In the 2002 case Simat Corp v. Arizona Health Care Containment System, the Arizona Supreme Court ruled that the Arizona Health Care Containment System must pay for abortions when they are necessary to preserve the health of pregnant women in the system. In the case, the Court ruled that the Arizona Revised Statutes 35-196.02 and the Arizona Health Care Containment System (AHCCCS) policies, which banned public funds from being used for abortions, were unconstitutional. AHCCCS is Arizona's Medicaid insurance system, which enables low-income residents to receive medical care.

Format: Articles

Subject: Legal

Camillo Golgi's Black Reaction for Staining Neurons

In 1873 Italy, Camillo Golgi created the black reaction technique, which enabled scientists to stain and view the structure of neurons, the specialized cells that compose the nervous system. During the nineteenth century, scientists were studying cells and proposed cell theory, which describes the basic characteristics of cells as fundamental units of life. However, cell theory struggled to explain neurons as they are specialized cells and more complex in structure than cells of other tissues.

Format: Articles

Subject: Technologies

Ethics and Induced Pluripotent Stem Cells

The recent development of induced pluripotent stem cells (iPSCs) and related technologies has caught the attention of scientists, activists, politicians, and ethicists alike. IPSCs gained immediate international attention for their apparent similarity to embryonic stem cells after their successful creation in 2006 by Shinya Yamanaka and in 2007 by James Thompson and others.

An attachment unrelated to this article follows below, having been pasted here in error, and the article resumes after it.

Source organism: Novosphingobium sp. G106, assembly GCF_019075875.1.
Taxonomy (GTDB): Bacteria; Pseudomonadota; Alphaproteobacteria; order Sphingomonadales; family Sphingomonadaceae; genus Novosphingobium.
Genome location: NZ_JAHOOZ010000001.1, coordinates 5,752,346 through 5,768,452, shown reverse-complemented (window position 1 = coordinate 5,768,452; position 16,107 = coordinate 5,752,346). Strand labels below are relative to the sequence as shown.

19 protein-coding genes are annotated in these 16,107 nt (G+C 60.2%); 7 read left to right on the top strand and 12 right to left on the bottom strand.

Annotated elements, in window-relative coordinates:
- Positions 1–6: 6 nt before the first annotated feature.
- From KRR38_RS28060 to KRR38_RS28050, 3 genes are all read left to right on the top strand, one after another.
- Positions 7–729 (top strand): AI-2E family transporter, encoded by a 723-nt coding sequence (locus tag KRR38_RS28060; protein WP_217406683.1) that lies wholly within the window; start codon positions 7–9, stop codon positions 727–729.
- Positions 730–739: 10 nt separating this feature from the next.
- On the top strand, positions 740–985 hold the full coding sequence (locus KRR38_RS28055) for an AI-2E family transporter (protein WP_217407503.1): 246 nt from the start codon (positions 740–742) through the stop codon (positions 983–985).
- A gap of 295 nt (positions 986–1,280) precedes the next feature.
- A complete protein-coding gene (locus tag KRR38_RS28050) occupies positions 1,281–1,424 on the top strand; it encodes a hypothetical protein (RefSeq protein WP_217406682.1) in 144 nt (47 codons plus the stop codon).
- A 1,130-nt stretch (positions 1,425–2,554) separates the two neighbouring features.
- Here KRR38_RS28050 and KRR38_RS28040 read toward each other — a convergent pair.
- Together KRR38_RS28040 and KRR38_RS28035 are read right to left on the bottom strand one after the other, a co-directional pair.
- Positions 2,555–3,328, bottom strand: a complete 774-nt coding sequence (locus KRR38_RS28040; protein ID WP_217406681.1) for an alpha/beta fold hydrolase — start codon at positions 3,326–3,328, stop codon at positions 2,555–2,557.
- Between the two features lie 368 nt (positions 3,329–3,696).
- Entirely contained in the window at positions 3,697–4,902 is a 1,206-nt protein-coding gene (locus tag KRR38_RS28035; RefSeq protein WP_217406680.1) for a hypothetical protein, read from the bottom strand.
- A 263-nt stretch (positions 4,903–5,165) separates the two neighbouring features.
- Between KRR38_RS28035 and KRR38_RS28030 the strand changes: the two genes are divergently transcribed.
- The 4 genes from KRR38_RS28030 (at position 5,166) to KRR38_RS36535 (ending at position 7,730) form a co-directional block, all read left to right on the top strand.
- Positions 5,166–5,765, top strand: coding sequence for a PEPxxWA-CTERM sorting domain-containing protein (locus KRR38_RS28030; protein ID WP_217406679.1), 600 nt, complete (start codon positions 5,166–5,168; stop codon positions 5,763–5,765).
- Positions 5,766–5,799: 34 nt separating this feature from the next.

Format: Articles

Subject: Technologies, Ethics

Chang and Eng Bunker (1811–1874)

Chāng (Chang) and Ēn (Eng) Bunker were conjoined twins in the nineteenth century in the United States, the first pair of conjoined twins whose condition was well documented in medical records. A conjoined twins is a rare condition in which two infants are born physically connected to each other. In their youth, the brothers earned money by putting themselves on display as curiosities and giving lectures and demonstrations about their condition. The Bunker brothers toured around the world, including the United States, Europe, Canada, and France, and allowed physicians to examine them.